Screencap from the film's trailer, March 10, 2018 – YouTube/FoxSearchlight
CAIRO – 11 March 2018: With the curtains coming to a close over the 90th Annual Academy Awards, one strange little film that's been receiving quite a lot of buzz online walks away with the Oscar statuette for 'Best Motion Picture of the Year'; Guillermo Del Toro's “The Shape of Water”.
Described as a "Fairytale for Troubled Times", it is a film that certainly revels in Del Toro's love of the magical and monstrous; a B-Movie take on the timeless tale of Beauty and the Beast, with social commentary bubbling beneath the surface as well. Taking place in 1960's America, following the devastation of World War II and with the Cold War and Space Race on the horizon, “The Shape of Water” is a film perfectly suited for uncertain times.
Our leading lady is Elisa (Sally Hawkins), introduced by the film's narrator as a "princess without a voice". Indeed, Elisa was mute since shortly after her birth, communicating with sign language. Watching as her lonely days drift by, she works as a janitor for the Occam Aerospace Research Centre with fellow cleaning lady Zelda Fuller (Octavia Spencer), her only friend alongside neighbor Giles (Richard Jenkins) who narrates the movie.
Elisa's life begins to change rather drastically the night she and Zelda are sent to mop up some blood upon orders of government agent Strickland (Michael Shannon), which is where they both discover Occam's big secret; an amphibious humanoid creature (portrayed by Doug Jones) captured from a remote jungle, whose unique biology is being studied by the government. This marks the beginning of a very strange yet sweet friendship between the creature and Elisa, which eventually begins to blossom into something much, much more.
Their bond comes from the fact that both Elisa and this creature require no words to understand each other, and that, as a disabled woman, Elisa is sympathetic to the creature's status as an outcast. It is through him that she finally finds a man who understands her, seeing her as someone who isn't broken.
Del Toro brings back his childhood love of vintage Hollywood horror to full light here, this time turning the tables and giving monsters their chance at love. The appearance of the movie's fish man brings to mind the titular 1954 “Creature from the Black Lagoon”, famous for its imagery of a fish-man kidnapping a beautiful though helpless woman. In “The Shape of Water”, it is the woman who rescues the monster from a man like Strickland, who very well would have been the film's hero in a different time.
Those curious to how a film with such an odd premise could earn over 13 Oscar Nominations and win four awards, (along with its previous win of the Golden Lion award in Venice) should understand the sheer passion Del Toro holds for the grotesque and fantastical, and how well he weaves this into his movies. With critically adored films such as “Pan's Labyrinth”, “Crimson Peak” and “Pacific Rim” under his belt, it's no short wonder that audiences were looking forward to his latest release as soon as the first trailer dropped.
And indeed, Del Toro has wowed the critics once again.
Writing for The Telegraph, film critic Robbie Collin likens the film to the "best bath you ever had", continuing that it "sends tingles coursing through every part of you that other films don’t reach." Over at The Guardian and Observer, film critic Mark Kermode, after opening up with praise for Del Toro in general, remarks that "I became aware of the shape of my own tears, swept along by the emotional waves of Del Toro’s sparkling drama." Currently holding a 92-percent positive vote on the critic aggregate website Rotten Tomatoes (with an audience's score of 78 percent), showing a highly positive reception.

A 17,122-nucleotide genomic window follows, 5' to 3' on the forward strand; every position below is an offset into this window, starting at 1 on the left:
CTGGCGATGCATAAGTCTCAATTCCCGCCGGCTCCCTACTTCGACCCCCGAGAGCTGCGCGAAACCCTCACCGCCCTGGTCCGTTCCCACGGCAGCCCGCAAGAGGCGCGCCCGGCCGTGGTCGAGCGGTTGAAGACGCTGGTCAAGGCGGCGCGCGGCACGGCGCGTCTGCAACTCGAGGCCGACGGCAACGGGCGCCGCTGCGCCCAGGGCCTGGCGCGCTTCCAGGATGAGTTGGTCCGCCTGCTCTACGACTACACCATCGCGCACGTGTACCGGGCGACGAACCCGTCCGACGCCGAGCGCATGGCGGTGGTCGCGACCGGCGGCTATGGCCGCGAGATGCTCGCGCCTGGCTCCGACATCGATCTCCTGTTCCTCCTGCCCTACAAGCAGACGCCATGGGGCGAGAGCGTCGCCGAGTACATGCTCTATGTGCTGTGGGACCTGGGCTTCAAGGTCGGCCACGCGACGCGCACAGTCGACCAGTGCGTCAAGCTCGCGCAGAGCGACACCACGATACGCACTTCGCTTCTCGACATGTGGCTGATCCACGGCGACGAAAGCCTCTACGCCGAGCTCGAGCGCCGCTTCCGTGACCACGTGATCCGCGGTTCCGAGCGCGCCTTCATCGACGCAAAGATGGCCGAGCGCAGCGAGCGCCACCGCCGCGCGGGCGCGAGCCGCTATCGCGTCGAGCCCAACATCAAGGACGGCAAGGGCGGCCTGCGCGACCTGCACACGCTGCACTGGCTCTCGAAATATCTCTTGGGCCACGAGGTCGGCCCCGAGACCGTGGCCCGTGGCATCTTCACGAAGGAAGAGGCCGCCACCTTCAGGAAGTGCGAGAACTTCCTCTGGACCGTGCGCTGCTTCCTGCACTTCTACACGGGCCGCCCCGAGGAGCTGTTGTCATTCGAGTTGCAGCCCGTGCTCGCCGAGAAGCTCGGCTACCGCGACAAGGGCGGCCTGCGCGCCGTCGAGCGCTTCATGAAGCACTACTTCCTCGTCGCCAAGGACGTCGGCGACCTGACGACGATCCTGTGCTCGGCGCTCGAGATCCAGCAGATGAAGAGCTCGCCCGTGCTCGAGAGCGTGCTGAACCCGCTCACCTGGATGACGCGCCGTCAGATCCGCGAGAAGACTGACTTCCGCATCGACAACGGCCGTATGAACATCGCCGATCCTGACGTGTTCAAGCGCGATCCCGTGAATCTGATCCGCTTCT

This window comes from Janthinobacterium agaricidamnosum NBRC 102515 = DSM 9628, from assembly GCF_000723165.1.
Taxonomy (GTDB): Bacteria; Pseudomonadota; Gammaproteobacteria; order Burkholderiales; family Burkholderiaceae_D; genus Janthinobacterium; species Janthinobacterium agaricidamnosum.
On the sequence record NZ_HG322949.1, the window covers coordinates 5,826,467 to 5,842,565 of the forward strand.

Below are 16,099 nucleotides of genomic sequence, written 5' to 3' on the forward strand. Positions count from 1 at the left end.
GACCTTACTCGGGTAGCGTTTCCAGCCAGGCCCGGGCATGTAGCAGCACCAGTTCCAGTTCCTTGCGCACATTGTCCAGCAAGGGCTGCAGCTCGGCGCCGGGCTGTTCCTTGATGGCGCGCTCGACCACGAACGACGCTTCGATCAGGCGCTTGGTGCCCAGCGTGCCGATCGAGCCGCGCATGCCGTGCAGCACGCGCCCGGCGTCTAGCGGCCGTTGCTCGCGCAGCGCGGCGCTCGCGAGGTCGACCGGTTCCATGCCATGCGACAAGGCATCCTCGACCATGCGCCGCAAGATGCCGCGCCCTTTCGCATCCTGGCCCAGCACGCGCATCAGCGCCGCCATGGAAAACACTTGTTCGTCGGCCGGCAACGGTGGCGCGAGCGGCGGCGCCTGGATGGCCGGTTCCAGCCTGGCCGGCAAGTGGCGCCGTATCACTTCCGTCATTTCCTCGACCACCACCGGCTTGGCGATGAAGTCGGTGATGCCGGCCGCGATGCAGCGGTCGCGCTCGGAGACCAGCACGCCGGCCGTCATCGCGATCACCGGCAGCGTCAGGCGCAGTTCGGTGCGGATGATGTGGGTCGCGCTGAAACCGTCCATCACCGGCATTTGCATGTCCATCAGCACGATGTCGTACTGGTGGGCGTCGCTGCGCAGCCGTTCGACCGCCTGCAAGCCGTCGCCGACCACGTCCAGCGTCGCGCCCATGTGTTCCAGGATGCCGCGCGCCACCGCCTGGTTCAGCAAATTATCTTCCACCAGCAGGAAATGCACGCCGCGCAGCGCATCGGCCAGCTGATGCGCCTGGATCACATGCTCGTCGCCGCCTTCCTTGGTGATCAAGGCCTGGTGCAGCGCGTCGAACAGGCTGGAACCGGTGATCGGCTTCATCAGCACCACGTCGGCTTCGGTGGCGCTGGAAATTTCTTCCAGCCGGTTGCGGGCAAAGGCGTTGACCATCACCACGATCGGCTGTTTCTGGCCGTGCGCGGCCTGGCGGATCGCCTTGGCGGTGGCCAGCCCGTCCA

Of course, as with all things, not everyone was happy with the film.
At the New York Observer, writer Rex Reed felt the film was a sinking ship, stating that "The more I try to find some kind of justifiable meaning and relevance, the more I find ‘The Shape of Water’ a loopy, lunkheaded load of drivel." Meanwhile, at Slant Magazine, critic Chuck Bowen found the film's characterization lacking, its actors "boxed into archetypical roles", concluding ultimately that "For all its conceits, themes, and symbols, ‘The Shape of Water’ fails to impart a sense that its antique tropes have been adopted for a purpose."
Looming over the movie is another negative cloud, this time coming from David Zindel, who has filed a lawsuit against Del Toro and Fox Searchlist on the grounds of plagiarism. Zindel, son of Pulitzer-prize winning playwright Paul Zindel, states that “The Shape of Water” blatantly copied the plotline of his father's 1969 play “Let Me Hear You Whisper”, which is set in a research facility and involves a woman's relationship with its aquatic captor; in this case, a dolphin, who is scheduled to be dissected and she seeks to rescue. The play was adapted into a 1990 TV movie.
Del Toro, speaking to Deadline, denies the accusations of plagiarism, stating that throughout his 25-year-long career he has always been open and honest about his influences, sharing them freely across his Twitter account, DVD interviews and wherever else. The lawsuit case is still on-going as of this writing.
In the end, the number of awards a film receives does little to fully influence opinions for everyone. Movies can be more than just what is shown on-screen; a film is a relationship. Each person who watches a movie walks away with their own viewpoint on it, ranging from positive, neutral and negative. To determine whether or not a film is worth the hype can only truly be concluded by viewing it yourself.